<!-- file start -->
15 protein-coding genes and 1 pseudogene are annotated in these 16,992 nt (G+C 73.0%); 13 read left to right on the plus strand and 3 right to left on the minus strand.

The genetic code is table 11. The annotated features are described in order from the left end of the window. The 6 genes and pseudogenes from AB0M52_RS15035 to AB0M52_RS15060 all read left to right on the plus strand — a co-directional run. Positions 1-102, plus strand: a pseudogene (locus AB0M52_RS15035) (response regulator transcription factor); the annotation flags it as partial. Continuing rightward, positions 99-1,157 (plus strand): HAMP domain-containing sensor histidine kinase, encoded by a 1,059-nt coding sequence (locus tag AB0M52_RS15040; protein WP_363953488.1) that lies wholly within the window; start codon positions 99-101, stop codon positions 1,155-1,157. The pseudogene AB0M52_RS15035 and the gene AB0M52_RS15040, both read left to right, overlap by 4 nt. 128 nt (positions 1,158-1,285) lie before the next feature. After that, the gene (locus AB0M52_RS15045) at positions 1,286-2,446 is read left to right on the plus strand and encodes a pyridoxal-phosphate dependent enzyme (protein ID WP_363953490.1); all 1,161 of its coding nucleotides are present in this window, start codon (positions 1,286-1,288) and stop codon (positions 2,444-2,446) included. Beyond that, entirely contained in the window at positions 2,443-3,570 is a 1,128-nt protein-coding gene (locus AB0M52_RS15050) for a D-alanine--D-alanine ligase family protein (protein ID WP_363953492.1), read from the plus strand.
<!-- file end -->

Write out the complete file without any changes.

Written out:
15 protein-coding genes and 1 pseudogene are annotated in these 16,992 nt (G+C 73.0%); 13 read left to right on the plus strand and 3 right to left on the minus strand.

The genetic code is table 11. The annotated features are described in order from the left end of the window. The 6 genes and pseudogenes from AB0M52_RS15035 to AB0M52_RS15060 all read left to right on the plus strand — a co-directional run. Positions 1-102, plus strand: a pseudogene (locus AB0M52_RS15035) (response regulator transcription factor); the annotation flags it as partial. Continuing rightward, positions 99-1,157 (plus strand): HAMP domain-containing sensor histidine kinase, encoded by a 1,059-nt coding sequence (locus tag AB0M52_RS15040; protein WP_363953488.1) that lies wholly within the window; start codon positions 99-101, stop codon positions 1,155-1,157. The pseudogene AB0M52_RS15035 and the gene AB0M52_RS15040, both read left to right, overlap by 4 nt. 128 nt (positions 1,158-1,285) lie before the next feature. After that, the gene (locus AB0M52_RS15045) at positions 1,286-2,446 is read left to right on the plus strand and encodes a pyridoxal-phosphate dependent enzyme (protein ID WP_363953490.1); all 1,161 of its coding nucleotides are present in this window, start codon (positions 1,286-1,288) and stop codon (positions 2,444-2,446) included. Beyond that, entirely contained in the window at positions 2,443-3,570 is a 1,128-nt protein-coding gene (locus AB0M52_RS15050) for a D-alanine--D-alanine ligase family protein (protein ID WP_363953492.1), read from the plus strand.